Long-time I-DEAS user Ford Motor Company has switched its CAD platform to IBM/Dassault's CATIA. However, EDS, which owns I-DEAS as a result of its purchase of SDRC, disagrees. So what is it?
Apparently, Ford has decided to move to a multi-CAD approach. Not surprising, given that both Ford and SDRC have changed since they got together on I-DEAS several years ago. EDS, developer of Unigraphics CAD software got I-DEAS and Ford took over Volvo and Land Rover, both of which use CATIA. Moreover, EDS' Unigraphics is used extensively at Ford rival General Motors, and many industry insiders expect that Ford would not want to use the same software as a competitor. (Ford had not returned calls as of press time.) But nothing is simple. An EDS press release touted the fact that Ford will upgrade to its NX products. Stay tuned.
Researchers have been working on a number of alternative chemistries to lithium-ion for next-gen batteries, silicon-air among them. However, while the technology has been viewed as promising and cost-effective, to date researchers haven’t managed to develop a battery of this chemistry with a viable running time -- until now.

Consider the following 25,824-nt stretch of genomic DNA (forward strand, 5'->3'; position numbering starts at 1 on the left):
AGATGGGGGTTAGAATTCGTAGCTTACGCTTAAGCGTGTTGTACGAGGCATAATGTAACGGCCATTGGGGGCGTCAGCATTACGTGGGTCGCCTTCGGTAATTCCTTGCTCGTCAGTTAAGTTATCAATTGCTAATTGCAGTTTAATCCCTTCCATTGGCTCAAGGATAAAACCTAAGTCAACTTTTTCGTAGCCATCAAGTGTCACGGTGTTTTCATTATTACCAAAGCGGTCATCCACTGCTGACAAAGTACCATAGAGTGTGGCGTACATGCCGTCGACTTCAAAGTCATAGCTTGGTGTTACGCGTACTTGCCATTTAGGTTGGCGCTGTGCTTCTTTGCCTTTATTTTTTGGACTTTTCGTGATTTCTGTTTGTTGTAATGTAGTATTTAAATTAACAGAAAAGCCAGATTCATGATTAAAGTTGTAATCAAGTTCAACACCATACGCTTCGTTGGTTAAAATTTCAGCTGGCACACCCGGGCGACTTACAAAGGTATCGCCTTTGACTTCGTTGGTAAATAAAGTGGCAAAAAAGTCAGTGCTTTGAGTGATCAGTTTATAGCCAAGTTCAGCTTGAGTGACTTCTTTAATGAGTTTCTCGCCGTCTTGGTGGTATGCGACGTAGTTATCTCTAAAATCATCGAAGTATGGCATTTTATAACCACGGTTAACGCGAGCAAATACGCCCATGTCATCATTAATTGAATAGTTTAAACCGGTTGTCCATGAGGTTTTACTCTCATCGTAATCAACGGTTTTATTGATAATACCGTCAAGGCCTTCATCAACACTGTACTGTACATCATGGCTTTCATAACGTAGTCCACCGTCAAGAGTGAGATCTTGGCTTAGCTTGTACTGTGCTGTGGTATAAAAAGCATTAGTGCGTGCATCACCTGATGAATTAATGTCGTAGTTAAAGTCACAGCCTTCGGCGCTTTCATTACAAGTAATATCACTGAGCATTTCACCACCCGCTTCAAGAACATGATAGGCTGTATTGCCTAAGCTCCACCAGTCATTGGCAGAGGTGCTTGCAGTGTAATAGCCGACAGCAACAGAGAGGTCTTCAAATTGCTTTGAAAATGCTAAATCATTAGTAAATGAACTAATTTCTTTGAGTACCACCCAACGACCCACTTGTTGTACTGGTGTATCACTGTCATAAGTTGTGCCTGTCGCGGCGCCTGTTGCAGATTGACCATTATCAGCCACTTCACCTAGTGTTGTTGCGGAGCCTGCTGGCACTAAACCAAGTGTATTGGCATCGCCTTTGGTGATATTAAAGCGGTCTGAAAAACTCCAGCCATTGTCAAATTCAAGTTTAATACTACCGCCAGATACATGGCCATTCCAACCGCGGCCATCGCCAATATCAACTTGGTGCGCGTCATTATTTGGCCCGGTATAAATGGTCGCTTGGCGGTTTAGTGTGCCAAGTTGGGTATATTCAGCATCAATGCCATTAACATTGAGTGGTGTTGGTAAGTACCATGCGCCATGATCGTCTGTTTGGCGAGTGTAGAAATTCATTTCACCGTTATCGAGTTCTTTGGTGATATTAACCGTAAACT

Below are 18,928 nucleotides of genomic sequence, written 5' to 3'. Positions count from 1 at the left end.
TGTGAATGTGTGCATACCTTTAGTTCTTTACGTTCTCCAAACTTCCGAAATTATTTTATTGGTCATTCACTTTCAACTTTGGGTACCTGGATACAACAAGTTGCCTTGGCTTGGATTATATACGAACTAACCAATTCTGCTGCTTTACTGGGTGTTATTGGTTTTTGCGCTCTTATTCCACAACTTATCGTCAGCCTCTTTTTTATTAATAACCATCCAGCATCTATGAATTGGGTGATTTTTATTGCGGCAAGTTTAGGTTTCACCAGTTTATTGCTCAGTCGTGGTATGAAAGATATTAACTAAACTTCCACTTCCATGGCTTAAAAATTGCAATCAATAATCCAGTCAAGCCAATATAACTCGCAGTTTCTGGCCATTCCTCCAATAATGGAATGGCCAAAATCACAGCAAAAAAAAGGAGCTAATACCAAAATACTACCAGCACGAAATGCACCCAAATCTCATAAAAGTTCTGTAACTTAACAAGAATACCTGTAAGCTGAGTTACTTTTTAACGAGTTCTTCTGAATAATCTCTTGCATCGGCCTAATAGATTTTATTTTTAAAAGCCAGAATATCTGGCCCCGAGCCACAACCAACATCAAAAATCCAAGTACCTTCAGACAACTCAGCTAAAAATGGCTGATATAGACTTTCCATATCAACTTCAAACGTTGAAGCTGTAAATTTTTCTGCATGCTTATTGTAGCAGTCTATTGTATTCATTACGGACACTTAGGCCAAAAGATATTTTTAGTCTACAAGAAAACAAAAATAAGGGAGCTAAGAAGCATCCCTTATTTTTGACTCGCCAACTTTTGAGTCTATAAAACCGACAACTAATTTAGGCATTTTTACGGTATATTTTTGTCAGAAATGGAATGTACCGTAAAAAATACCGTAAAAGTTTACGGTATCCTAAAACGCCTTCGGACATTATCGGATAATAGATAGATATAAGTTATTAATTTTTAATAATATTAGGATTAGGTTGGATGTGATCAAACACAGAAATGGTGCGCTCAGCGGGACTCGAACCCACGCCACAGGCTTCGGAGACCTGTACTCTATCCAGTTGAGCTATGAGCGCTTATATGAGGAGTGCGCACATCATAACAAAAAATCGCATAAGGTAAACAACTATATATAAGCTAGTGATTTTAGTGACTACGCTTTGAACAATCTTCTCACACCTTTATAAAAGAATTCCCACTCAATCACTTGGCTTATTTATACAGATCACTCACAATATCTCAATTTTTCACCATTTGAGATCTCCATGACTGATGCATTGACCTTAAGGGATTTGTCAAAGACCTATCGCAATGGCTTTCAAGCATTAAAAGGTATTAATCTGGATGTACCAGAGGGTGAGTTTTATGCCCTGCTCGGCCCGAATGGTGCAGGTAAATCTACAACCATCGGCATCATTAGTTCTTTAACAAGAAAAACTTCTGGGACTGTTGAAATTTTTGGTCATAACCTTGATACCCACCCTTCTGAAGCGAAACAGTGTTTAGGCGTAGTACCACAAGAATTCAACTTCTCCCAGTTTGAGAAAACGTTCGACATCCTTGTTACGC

Norway-based additive manufacturing company Norsk Titanium is building what it says is the first industrial-scale 3D printing plant in the world for making aerospace-grade metal components. The New York state plant will produce 400 metric tons each year of aerospace-grade, structural titanium parts.
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